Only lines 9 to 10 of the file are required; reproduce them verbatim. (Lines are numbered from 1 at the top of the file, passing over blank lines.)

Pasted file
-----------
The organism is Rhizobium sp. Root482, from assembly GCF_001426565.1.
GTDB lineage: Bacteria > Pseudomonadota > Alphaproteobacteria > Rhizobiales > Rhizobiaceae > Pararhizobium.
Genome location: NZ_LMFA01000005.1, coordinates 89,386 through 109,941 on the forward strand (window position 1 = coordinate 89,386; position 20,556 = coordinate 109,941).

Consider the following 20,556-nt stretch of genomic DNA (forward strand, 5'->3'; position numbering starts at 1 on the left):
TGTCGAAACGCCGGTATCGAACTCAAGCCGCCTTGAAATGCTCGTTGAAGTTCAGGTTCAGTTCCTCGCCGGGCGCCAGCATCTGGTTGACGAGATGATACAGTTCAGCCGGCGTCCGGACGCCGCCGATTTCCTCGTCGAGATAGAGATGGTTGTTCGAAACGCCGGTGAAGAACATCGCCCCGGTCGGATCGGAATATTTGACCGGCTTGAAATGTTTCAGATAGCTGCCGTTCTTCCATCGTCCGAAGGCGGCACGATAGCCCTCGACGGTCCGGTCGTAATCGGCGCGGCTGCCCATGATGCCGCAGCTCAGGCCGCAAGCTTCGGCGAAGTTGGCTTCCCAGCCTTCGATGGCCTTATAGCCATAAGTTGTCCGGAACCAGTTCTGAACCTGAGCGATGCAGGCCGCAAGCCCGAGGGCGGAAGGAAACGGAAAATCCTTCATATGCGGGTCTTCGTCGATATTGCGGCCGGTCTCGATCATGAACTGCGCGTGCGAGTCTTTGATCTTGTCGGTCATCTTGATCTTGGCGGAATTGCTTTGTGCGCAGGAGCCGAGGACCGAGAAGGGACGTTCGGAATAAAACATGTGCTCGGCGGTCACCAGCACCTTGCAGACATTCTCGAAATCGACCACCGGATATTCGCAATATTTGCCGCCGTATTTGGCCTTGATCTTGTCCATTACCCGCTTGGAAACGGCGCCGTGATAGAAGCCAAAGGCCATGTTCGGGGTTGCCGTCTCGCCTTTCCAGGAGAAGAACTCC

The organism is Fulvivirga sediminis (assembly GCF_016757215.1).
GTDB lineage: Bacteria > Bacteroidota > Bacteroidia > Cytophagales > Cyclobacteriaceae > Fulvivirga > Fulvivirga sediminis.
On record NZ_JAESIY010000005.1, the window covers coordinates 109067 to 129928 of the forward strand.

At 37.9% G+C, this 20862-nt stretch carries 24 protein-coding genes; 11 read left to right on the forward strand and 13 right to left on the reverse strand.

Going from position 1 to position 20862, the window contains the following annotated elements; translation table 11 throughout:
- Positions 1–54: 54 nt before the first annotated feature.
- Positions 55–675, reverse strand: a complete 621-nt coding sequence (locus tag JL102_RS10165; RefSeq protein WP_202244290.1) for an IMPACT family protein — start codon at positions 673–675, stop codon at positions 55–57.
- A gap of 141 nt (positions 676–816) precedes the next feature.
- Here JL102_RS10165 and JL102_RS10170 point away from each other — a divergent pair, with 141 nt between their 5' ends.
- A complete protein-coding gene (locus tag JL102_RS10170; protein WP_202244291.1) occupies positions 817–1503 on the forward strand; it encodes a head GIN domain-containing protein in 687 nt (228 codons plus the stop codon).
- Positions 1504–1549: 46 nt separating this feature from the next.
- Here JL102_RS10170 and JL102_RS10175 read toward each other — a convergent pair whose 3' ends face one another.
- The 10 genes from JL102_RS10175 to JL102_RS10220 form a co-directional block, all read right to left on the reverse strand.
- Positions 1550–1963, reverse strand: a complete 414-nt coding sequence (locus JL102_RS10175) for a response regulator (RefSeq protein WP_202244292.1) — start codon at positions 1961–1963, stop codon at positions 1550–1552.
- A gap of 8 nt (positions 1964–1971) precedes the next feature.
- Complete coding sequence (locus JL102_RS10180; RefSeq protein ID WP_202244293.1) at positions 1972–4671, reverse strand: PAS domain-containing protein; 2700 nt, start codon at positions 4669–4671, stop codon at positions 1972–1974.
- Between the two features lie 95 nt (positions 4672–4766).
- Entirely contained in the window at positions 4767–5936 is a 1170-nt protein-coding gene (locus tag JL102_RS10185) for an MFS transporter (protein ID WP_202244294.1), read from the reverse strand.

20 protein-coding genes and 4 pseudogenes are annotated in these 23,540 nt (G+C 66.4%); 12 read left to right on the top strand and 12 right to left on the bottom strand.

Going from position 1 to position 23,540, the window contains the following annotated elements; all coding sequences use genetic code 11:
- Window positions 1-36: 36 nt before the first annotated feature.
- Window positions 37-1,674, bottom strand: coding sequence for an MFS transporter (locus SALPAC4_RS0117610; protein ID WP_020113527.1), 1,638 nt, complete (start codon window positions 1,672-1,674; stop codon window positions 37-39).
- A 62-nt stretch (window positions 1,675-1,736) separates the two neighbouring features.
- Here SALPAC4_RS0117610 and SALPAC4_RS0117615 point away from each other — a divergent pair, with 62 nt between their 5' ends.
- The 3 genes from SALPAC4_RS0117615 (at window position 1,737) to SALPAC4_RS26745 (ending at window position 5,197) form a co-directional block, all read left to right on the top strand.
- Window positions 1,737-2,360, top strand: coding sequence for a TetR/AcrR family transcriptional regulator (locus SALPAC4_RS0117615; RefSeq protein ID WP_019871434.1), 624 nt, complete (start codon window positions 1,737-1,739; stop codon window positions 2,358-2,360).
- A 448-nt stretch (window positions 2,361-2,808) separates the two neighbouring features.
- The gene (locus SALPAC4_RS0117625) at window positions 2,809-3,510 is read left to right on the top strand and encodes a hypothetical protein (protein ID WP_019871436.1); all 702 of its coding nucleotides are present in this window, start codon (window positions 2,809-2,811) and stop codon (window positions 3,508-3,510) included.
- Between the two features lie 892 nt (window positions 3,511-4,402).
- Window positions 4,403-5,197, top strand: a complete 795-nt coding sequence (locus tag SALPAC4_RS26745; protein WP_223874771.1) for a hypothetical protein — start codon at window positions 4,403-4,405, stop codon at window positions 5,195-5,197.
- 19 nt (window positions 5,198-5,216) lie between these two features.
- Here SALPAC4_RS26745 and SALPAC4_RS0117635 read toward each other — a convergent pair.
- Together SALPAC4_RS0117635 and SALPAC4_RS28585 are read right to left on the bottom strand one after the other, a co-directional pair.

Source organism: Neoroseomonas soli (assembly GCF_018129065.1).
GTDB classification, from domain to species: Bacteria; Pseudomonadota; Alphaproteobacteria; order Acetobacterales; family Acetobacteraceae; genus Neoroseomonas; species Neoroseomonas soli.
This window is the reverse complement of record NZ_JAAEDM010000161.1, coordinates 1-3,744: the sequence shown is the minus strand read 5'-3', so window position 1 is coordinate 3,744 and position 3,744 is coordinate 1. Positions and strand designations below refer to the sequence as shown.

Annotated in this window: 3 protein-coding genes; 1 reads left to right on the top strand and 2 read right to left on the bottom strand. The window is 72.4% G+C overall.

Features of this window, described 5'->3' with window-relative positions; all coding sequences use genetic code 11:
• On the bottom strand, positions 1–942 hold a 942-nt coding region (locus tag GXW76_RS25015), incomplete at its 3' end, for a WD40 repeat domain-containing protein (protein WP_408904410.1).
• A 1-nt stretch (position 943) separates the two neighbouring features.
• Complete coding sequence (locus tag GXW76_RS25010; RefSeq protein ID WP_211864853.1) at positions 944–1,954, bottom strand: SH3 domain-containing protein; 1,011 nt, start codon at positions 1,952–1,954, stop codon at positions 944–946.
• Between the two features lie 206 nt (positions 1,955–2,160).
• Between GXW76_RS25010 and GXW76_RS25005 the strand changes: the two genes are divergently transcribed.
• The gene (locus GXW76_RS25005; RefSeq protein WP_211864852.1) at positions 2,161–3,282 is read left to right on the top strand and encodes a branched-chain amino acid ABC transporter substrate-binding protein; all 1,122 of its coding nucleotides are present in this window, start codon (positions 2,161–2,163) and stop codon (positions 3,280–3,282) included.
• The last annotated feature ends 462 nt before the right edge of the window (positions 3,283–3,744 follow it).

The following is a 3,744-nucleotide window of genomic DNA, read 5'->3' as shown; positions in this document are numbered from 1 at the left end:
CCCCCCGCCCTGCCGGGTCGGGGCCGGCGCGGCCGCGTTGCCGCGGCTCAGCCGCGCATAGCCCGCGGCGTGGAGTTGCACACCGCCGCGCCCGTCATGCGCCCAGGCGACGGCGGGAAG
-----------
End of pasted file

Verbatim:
At 37.9% G+C, this 20862-nt stretch carries 24 protein-coding genes; 11 read left to right on the forward strand and 13 right to left on the reverse strand.

Going from position 1 to position 20862, the window contains the following annotated elements; translation table 11 throughout: